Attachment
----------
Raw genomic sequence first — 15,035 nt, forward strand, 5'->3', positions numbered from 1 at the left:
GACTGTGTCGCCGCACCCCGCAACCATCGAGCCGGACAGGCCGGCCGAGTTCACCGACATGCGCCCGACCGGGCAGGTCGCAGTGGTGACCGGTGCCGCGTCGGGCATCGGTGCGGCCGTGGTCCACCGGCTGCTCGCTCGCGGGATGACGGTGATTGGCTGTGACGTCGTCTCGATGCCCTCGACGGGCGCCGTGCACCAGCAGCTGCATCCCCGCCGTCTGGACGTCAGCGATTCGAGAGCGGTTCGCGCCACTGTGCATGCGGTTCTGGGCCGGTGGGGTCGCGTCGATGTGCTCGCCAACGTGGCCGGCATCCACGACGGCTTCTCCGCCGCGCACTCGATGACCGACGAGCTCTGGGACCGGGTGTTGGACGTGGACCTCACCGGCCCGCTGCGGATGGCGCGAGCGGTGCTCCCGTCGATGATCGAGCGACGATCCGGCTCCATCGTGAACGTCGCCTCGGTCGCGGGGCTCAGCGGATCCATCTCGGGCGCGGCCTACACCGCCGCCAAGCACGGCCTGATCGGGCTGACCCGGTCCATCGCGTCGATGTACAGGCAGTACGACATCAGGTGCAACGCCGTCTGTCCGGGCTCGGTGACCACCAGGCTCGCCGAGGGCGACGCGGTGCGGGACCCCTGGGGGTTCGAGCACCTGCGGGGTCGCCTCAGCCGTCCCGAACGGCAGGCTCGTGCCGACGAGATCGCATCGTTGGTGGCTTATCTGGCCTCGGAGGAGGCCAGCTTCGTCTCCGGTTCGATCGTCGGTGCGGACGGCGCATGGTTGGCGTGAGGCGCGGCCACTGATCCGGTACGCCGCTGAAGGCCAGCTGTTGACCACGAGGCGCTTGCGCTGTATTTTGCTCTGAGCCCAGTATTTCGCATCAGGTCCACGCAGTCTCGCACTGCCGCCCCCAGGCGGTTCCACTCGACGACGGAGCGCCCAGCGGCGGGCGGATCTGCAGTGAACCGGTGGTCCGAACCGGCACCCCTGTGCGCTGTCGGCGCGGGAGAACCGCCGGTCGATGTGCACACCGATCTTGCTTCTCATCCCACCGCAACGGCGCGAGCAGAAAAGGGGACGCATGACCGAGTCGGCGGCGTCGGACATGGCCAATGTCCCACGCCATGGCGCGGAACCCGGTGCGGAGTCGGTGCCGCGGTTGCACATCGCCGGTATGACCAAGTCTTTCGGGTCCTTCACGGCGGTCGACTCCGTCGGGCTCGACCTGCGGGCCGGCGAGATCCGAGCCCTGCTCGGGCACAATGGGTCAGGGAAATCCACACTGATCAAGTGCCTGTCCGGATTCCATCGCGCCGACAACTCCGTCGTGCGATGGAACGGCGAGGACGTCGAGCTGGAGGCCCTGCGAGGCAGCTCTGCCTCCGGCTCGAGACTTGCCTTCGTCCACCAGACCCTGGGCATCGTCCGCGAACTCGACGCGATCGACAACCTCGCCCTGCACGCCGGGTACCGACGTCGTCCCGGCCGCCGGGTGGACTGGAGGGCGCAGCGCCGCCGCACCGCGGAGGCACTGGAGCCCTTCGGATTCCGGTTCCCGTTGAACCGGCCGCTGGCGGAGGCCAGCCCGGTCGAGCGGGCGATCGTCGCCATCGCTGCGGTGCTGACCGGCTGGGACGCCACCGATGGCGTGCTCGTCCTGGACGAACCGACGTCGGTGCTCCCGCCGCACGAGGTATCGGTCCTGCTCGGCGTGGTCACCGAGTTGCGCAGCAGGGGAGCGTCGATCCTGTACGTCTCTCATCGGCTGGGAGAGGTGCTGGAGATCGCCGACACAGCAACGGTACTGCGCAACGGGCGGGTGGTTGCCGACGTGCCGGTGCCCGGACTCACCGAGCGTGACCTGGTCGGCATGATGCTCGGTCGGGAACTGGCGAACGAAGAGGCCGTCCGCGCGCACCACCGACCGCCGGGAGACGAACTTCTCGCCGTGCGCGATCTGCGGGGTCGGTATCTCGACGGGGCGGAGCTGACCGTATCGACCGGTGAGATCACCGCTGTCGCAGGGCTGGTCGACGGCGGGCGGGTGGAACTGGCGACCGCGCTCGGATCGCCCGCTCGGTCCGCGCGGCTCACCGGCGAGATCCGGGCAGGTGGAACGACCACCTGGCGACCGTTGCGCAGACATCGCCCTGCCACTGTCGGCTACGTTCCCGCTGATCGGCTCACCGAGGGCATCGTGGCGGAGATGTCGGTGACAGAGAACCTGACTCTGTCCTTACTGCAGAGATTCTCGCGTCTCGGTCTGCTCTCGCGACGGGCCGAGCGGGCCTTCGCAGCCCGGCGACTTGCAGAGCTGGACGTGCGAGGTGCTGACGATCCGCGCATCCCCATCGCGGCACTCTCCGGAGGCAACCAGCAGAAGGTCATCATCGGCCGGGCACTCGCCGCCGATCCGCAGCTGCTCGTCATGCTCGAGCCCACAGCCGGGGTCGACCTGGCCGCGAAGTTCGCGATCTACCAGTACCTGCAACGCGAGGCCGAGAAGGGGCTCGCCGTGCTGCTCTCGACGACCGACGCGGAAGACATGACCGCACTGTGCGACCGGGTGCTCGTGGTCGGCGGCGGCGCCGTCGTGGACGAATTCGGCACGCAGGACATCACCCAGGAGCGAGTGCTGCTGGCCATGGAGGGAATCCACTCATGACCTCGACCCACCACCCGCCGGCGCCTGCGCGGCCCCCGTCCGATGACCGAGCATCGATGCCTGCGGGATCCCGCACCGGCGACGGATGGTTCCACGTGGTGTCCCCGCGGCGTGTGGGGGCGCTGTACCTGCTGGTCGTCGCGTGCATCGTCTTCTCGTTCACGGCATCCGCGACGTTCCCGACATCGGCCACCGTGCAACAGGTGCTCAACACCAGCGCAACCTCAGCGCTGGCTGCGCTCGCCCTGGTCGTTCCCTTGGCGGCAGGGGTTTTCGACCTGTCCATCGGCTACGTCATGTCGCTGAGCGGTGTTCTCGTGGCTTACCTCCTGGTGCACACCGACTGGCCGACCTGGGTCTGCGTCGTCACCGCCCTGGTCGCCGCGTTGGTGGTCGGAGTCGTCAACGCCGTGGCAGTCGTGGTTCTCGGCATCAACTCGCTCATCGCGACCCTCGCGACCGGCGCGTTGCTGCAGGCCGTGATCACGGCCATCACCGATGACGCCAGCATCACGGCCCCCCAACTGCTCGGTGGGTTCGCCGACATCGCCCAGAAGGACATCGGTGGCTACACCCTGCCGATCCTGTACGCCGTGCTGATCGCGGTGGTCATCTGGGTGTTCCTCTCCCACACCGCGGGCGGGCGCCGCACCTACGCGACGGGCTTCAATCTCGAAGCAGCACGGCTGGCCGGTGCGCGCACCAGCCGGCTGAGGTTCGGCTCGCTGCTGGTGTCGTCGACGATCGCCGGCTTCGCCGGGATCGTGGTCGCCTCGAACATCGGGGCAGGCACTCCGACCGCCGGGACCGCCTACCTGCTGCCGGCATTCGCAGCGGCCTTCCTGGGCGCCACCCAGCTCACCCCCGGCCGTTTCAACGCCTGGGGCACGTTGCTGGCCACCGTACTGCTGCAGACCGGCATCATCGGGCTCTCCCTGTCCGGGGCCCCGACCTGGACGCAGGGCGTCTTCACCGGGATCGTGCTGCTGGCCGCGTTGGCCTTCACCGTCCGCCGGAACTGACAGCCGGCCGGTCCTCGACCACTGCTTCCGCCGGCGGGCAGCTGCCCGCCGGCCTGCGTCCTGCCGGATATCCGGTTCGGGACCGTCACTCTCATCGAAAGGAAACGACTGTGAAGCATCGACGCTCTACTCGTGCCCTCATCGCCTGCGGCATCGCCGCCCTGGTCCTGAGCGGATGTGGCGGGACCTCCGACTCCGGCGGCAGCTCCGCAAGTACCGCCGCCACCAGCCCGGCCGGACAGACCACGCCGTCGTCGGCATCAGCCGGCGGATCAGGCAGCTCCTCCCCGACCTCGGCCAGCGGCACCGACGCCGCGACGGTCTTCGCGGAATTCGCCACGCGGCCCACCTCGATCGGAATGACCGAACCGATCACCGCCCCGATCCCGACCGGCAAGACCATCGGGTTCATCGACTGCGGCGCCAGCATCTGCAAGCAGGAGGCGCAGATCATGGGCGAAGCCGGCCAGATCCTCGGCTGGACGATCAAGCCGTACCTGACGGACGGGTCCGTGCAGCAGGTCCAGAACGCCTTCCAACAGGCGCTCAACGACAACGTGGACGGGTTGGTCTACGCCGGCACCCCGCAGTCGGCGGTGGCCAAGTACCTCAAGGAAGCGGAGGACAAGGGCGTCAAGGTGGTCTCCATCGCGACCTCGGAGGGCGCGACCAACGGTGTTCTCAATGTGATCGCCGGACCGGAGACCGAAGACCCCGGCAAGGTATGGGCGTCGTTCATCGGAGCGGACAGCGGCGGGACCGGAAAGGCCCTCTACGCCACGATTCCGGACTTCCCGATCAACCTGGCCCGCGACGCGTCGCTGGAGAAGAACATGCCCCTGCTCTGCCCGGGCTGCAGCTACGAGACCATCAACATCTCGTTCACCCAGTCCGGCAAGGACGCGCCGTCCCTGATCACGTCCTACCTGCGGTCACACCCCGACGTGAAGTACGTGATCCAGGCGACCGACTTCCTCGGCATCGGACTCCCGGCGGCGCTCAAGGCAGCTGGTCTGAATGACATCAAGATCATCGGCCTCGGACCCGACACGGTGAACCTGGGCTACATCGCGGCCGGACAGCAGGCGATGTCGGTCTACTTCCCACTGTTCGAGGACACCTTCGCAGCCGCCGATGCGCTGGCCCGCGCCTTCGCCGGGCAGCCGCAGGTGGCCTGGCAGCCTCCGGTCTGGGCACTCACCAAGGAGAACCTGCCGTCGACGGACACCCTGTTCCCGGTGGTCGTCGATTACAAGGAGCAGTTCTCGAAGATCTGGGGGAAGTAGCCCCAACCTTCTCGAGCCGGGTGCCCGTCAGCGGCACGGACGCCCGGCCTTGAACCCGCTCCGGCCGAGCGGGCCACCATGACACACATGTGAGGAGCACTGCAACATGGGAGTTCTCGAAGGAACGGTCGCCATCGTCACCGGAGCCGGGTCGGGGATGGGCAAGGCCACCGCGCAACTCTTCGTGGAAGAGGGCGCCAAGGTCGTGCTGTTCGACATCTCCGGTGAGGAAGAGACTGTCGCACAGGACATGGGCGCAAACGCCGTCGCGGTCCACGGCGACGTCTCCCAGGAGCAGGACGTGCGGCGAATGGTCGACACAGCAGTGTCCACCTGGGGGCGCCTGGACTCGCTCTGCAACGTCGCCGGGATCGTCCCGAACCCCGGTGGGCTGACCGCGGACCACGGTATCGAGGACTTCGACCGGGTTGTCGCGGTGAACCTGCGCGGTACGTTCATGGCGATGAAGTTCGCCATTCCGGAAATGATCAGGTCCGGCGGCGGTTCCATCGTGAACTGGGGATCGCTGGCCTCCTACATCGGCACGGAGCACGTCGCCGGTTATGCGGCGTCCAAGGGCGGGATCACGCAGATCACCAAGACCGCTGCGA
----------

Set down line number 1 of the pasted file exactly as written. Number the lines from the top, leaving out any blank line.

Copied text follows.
Raw genomic sequence first — 15,035 nt, forward strand, 5'->3', positions numbered from 1 at the left: